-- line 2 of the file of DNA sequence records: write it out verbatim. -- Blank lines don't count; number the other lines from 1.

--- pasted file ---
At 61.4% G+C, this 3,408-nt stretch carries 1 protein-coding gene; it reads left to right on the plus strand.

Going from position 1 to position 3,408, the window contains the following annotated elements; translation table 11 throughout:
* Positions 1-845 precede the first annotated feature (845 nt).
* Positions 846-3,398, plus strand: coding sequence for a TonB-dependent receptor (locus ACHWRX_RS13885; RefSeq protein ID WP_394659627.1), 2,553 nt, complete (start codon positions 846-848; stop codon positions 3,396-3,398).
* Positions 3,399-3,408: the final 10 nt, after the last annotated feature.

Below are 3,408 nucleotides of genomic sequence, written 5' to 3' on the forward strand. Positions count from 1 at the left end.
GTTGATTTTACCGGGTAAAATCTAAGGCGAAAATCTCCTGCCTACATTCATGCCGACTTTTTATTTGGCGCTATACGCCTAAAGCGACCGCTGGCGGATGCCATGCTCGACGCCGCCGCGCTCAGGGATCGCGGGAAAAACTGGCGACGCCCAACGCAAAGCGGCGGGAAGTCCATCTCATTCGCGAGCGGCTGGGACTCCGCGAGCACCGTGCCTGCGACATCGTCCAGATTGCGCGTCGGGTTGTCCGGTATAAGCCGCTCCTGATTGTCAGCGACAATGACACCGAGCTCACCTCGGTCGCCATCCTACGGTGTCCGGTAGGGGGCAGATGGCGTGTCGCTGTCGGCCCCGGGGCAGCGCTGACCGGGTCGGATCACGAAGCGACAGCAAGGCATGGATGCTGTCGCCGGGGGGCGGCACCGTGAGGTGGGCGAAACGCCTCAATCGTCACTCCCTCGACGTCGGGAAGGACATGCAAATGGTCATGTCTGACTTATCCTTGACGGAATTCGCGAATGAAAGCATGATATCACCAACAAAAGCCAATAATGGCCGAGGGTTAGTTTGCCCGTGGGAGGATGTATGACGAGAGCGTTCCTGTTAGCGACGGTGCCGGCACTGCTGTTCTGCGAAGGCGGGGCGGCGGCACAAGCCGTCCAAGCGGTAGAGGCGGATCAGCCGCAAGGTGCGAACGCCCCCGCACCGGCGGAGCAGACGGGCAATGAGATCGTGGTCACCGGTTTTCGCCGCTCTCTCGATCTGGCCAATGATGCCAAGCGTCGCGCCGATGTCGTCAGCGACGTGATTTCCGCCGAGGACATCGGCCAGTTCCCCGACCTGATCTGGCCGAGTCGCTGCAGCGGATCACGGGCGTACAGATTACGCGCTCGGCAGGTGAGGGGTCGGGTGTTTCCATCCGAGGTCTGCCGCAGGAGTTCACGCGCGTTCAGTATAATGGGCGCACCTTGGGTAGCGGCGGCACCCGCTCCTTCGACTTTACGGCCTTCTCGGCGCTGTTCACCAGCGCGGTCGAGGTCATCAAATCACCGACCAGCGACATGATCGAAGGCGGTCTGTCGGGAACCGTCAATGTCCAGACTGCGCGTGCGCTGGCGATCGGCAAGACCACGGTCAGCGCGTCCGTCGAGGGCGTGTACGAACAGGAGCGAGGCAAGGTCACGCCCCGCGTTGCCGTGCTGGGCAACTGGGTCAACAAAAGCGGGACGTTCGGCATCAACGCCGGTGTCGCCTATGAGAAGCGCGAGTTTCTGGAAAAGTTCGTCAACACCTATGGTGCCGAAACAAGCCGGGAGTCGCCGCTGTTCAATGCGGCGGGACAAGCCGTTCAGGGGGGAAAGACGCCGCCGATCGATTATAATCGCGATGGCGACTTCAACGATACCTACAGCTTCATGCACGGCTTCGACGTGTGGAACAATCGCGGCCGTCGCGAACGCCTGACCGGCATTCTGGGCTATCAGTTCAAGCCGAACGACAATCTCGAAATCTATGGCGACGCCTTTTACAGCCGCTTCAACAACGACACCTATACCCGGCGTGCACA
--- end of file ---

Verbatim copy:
Going from position 1 to position 3,408, the window contains the following annotated elements; translation table 11 throughout: